“Camera two, action!” There is always extra energy in the air at the Minneapolis/St. Paul KSTP-TV/ABC studio when weekday “Twin Cities Live” begins. The hosts chat about the current day’s events and promote what’s coming up on the show in front of an enthusiastic audience while I scurry around on the sidelines of the set to finalize prep for the recipe and activities from this column I’ll be demoing. There’s no time for distractions until, well, I admit, I spot an array of chocolate truffles on the demo table behind me. “Go ahead and taste one,” says award-winning baker and candy-making instructor Nancy Burgeson, another regular on the show. A quick bite and I was smitten. “And, they’re simple to make,” she adds.
Truffles are often made with high-quality baking chocolate and heavy cream, but Nancy’s basic recipe, ideally suited for first timers, uses unsalted butter with the chocolate instead of cream.
Once the chocolate and melted butter are combined and the mixture is chilled, kids can form the round truffle shapes with a melon baller tool, drop and roll in cocoa powder and arrange the impressive sweets in cute tins or small boxes for gifts.
Here’s the basic recipe:
EASY CHOCOLATE TRUFFLES
Makes 25-30 truffles.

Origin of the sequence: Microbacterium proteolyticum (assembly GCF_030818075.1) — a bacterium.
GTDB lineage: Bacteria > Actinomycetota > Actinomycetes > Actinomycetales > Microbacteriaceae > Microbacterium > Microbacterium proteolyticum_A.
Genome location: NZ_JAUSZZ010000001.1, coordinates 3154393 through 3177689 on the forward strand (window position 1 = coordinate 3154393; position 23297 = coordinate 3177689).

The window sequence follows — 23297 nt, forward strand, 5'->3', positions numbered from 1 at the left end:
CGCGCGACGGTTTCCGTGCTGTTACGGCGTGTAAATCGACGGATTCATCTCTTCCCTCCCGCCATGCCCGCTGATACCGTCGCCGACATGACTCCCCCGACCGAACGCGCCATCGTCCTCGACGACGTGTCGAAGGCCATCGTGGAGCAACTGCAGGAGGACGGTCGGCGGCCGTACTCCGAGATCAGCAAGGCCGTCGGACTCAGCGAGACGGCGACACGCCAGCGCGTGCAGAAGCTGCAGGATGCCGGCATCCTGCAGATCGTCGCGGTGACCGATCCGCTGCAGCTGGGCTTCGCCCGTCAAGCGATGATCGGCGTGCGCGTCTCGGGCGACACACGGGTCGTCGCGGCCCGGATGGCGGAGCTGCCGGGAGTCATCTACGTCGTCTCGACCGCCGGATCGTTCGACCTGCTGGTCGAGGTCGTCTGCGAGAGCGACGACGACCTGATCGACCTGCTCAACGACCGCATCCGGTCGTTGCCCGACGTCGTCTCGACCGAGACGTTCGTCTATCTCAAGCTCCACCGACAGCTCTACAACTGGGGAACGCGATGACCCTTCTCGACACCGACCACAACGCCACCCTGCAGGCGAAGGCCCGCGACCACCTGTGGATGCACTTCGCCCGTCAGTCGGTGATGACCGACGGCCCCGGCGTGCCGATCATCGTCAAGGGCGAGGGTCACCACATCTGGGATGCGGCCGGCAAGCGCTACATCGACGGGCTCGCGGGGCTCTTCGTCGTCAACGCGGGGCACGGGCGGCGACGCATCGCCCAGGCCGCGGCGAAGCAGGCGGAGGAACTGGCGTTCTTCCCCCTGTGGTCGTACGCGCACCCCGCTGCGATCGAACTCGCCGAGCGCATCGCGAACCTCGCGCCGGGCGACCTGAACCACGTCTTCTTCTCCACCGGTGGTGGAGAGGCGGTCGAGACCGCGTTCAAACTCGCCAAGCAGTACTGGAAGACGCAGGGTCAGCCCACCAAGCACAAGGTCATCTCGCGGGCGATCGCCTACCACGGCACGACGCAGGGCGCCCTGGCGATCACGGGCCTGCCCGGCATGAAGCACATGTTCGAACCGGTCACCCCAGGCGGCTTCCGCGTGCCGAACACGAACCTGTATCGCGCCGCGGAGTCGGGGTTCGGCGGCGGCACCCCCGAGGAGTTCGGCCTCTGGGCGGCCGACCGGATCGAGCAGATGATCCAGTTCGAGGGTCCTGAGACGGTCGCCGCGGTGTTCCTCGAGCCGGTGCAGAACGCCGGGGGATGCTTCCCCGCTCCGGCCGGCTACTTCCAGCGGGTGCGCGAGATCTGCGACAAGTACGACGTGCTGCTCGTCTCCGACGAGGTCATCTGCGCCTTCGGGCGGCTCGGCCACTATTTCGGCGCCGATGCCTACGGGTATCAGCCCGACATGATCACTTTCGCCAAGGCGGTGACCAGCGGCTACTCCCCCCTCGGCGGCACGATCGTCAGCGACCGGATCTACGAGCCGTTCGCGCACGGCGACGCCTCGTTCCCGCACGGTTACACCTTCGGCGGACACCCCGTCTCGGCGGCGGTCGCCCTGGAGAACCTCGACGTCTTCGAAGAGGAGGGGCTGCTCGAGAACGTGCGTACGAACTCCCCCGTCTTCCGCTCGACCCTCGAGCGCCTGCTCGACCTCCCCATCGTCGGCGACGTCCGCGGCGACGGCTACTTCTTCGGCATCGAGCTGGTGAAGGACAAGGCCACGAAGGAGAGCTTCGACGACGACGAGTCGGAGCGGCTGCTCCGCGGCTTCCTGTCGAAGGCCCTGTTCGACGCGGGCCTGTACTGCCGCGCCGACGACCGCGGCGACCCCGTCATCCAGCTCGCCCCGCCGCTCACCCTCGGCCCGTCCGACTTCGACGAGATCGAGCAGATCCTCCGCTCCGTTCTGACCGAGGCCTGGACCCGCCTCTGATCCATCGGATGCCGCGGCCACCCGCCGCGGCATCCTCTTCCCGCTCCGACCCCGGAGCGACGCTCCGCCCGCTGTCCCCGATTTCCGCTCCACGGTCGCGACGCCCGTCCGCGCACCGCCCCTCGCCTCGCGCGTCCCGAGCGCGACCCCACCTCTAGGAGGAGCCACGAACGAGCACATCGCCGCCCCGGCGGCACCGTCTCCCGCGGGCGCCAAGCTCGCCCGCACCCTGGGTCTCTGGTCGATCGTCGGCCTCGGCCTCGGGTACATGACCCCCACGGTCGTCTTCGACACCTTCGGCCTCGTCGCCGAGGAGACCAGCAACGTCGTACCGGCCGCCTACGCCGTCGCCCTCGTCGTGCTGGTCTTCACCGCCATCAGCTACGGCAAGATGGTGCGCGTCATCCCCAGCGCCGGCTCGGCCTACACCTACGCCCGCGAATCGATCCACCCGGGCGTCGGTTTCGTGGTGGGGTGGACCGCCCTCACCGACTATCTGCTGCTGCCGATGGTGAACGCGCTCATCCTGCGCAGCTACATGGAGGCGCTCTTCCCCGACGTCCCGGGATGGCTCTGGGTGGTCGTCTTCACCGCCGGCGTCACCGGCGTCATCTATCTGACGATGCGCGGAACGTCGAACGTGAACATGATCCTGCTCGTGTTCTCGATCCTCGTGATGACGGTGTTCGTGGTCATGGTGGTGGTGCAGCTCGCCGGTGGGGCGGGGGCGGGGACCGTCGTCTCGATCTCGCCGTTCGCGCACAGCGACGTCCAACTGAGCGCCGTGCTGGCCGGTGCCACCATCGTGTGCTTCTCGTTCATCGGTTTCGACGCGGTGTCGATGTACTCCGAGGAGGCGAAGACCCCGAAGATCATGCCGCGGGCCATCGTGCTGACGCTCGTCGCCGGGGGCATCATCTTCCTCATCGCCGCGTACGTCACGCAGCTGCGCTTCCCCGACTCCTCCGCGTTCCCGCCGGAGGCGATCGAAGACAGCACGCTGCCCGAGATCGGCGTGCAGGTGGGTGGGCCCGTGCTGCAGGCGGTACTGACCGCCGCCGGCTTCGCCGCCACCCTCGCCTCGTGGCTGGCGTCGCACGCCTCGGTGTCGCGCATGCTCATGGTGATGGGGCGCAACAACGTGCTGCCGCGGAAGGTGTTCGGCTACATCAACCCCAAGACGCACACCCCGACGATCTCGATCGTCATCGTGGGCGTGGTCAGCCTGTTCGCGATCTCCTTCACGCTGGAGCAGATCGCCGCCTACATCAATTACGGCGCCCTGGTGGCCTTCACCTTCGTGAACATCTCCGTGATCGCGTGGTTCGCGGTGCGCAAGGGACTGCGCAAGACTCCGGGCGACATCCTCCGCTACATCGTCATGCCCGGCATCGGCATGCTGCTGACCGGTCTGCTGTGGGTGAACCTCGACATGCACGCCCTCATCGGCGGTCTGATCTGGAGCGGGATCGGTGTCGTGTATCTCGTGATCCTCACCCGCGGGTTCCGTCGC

— 8 ounces good-quality baking chocolate, such as Ghirardelli or Guittard brands (aim for 60% cacao content or more)
— 8 ounces unsalted butter, preferably a European-style butter such as Kerrygold brand
— cocoa powder for rolling, or other dry toppings such as crushed toasted nuts, cookies or cereal
Break chocolate in small pieces and melt in a microwave at half power. Or, using a double boiler, heat water to very warm. Remove from the burner and set the chocolate on top only long enough to melt it.
Melt butter in a saucepan or microwave until just melted.
Add chocolate to butter and gently stir until well combined and glossy. Pour mixture into a baking dish, about 8 inches by 8 inches, or use a loaf pan. Refrigerate 1-3 hours uncovered.
With a melon baller, scoop the chocolate in a ball. If chocolate mixture is too hard, let it stand at room temperature for a few minutes. If too soft, return to the refrigerator until firm. Remove it from the melon baller with a tiny spoon, such as a baby spoon, and drop it into a small bowl of cocoa powder or other chosen dry topping. Roll lightly in topping, remove and roll in your hands slightly. Drop back in the bowl until covered. Set on a parchment-lined pan.
Chill the truffles until firm.